“These were backdoor type . . . medical treatments that we were going through . . . it could have killed us,” she has told the BBC.
Other interviewees say they were stripped and beaten with electrical cables and horse whips, and routinely denied sleep.
On his death in June 2021, Joshua was hailed as one of the most influential pastors in African history.
Rising from poverty, he built an evangelical empire that counted dozens of political leaders, celebrities and international footballers among his associates.
He did, however, attract some controversy during his lifetime when a guest house for church pilgrims collapsed in 2014, killing at least 116 people.
The BBC’s investigation, which was carried out with international media platform openDemocracy, is the first time multiple former church insiders have come forward to speak on record.
They say they’ve spent years trying to raise the alarm, but have effectively been silenced.
A number of our witnesses in Nigeria claim they were physically attacked, and in one case shot at, after previously speaking out against the abuse and posting videos containing allegations on YouTube.
A BBC crew that attempted to record footage of the church’s Lagos compound from a public street in March 2022 was also fired at by the church’s security, and was detained for a number of hours.
The BBC contacted Scoan with the allegations in our investigation. It did not respond to them, but denied previous claims against Joshua.
“Making unfounded allegations against prophet TB Joshua is not a new occurrence . . . None of the allegations were ever substantiated,” it wrote.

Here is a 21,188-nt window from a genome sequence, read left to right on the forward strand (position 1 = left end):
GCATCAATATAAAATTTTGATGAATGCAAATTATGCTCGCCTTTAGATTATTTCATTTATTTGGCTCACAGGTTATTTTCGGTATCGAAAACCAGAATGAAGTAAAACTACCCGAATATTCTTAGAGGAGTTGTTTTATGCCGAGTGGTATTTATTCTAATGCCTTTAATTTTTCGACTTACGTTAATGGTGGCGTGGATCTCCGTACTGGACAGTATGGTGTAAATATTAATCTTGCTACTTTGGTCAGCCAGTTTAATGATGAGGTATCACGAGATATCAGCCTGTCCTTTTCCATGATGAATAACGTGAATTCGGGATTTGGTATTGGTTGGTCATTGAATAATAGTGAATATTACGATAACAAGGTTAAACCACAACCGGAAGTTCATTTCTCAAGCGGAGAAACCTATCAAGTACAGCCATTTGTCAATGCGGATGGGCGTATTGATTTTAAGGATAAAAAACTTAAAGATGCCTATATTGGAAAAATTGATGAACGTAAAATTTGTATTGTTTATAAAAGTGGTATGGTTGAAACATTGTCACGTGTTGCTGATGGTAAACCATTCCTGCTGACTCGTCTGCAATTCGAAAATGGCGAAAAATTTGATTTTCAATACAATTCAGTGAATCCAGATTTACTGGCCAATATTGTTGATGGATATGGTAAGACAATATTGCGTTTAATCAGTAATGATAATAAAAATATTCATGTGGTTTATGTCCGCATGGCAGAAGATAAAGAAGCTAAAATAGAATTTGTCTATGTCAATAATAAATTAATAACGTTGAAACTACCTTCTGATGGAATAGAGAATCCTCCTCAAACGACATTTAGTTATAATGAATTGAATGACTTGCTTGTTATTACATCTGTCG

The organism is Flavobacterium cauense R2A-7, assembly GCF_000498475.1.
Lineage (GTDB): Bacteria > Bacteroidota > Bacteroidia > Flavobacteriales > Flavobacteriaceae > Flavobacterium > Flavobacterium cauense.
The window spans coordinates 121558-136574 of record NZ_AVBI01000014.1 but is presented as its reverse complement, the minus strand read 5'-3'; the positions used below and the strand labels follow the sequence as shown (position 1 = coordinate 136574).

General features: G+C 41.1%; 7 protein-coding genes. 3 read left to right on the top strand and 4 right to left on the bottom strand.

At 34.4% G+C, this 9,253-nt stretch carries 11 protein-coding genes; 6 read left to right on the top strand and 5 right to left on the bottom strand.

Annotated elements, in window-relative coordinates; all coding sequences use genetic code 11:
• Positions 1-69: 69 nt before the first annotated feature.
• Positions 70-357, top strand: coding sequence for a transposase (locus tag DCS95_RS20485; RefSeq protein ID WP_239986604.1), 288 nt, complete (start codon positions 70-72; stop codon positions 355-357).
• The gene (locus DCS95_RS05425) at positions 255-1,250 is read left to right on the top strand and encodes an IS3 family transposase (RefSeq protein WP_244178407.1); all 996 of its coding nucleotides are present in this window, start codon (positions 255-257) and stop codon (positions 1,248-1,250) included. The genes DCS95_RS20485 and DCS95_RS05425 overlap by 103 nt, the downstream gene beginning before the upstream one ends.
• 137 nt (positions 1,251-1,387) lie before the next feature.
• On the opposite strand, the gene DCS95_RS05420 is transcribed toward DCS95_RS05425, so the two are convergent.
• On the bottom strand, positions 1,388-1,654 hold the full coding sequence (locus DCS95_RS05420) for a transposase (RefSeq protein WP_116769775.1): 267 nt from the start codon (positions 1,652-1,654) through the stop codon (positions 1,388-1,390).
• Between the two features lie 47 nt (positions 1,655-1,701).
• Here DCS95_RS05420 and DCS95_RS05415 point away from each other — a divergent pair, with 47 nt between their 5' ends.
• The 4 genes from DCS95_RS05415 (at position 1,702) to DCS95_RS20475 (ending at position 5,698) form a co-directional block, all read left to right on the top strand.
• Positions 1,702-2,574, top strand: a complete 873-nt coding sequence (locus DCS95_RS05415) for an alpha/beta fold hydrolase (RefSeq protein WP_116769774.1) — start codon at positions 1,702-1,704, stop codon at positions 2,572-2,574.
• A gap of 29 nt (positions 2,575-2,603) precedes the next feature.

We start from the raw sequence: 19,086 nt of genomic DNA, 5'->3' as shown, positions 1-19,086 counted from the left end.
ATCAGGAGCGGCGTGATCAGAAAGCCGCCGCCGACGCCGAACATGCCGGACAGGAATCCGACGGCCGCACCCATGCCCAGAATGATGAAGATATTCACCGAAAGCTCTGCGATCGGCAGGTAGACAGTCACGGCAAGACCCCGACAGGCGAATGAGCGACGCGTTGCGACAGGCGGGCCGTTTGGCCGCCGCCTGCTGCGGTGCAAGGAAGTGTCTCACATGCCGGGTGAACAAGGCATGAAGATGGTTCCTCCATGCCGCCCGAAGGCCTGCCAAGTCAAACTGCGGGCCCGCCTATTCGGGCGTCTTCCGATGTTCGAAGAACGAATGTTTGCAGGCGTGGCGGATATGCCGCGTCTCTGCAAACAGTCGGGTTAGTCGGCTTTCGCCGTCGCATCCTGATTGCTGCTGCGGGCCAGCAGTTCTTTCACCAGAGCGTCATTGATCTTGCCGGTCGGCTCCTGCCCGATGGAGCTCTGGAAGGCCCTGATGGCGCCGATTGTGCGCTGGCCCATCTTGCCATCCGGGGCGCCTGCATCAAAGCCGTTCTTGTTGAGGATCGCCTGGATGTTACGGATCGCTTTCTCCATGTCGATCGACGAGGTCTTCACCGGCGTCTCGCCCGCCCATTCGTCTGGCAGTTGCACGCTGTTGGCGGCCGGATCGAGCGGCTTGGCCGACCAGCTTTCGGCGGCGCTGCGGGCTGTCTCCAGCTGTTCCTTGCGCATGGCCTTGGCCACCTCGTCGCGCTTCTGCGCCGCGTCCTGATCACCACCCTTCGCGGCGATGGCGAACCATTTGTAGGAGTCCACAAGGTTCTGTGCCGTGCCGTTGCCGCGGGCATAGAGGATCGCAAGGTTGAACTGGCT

Four of the British citizens who spoke to the BBC say they reported the abuse to the UK authorities after escaping the church.
They say no further action was taken.
In addition, a British man and his wife emailed eyewitness accounts of their ordeal and video evidence – including recordings of being held at gunpoint by men describing themselves as police who are also members of Scoan – to the British High Commission in Nigeria in March 2010 after fleeing the church.
In his email, the man said his wife had been repeatedly sexually assaulted and raped by Joshua.
He warned the commission that other British nationals were still inside the compound facing atrocities.
He also says no action was taken.
The UK Foreign Office did not respond to these claims, but told the BBC it takes all reports of crime, including sexual assault and violence against British nationals overseas, very seriously.
Scoan continues to thrive today under the leadership of Joshua’s widow, Evelyn.
In July last year, she led a tour of Spain.
Anneka, who left Derby in the UK to join Scoan at the age of 17, told the BBC she believes there are many other victims who have yet to speak out.
She hopes further steps will be taken to uncover Joshua’s actions.
“I believe the Synagogue Church of All Nations needs a thorough investigation into why this man was able to function for so long the way he did,” she says. – BBC News, Africa Eye
*Additional reporting by Maggie Andresen, Yemisi Adegoke and Ines Ward.